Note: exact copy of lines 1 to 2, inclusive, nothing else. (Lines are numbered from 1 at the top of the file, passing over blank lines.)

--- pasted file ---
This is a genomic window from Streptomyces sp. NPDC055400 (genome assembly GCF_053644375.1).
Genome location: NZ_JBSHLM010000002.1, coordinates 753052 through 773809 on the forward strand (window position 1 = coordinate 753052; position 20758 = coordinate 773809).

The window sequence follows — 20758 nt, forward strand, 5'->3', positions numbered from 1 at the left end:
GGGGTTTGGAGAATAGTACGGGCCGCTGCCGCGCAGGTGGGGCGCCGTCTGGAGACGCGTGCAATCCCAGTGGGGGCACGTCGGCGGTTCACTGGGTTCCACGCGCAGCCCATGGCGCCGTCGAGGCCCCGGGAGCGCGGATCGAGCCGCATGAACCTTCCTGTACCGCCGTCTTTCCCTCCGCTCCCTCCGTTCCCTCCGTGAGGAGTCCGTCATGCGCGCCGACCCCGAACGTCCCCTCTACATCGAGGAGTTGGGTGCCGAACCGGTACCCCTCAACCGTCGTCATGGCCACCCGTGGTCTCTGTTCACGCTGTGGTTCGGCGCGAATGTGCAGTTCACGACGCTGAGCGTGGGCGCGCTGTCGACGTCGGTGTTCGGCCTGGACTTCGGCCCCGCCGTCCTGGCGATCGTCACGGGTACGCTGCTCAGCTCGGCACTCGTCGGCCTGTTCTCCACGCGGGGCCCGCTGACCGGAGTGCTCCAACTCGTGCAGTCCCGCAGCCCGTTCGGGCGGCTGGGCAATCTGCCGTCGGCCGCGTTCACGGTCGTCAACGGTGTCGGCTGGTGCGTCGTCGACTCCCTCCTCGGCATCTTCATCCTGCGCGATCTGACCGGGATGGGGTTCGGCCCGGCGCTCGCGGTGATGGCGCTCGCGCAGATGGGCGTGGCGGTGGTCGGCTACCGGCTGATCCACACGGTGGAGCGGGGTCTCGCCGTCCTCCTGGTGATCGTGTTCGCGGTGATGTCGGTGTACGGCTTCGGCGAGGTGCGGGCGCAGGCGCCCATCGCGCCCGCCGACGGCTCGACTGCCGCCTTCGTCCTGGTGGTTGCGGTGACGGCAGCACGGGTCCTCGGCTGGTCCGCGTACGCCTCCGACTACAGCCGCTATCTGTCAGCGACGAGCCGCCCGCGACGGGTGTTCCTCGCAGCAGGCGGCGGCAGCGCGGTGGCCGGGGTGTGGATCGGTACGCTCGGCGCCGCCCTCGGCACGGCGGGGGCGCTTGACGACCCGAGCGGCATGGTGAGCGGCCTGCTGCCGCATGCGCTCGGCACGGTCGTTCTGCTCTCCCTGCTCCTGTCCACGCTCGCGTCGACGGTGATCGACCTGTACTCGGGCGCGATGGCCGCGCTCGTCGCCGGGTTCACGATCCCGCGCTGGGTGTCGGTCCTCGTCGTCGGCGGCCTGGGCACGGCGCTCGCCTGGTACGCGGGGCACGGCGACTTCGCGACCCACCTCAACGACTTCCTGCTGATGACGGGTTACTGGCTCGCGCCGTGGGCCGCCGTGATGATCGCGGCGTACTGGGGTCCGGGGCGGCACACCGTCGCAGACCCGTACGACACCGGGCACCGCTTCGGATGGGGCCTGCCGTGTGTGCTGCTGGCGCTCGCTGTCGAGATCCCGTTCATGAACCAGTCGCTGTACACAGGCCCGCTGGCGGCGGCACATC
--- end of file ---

This is a genomic window from Streptomyces sp. NPDC055400 (genome assembly GCF_053644375.1).
Genome location: NZ_JBSHLM010000002.1, coordinates 753052 through 773809 on the forward strand (window position 1 = coordinate 753052; position 20758 = coordinate 773809).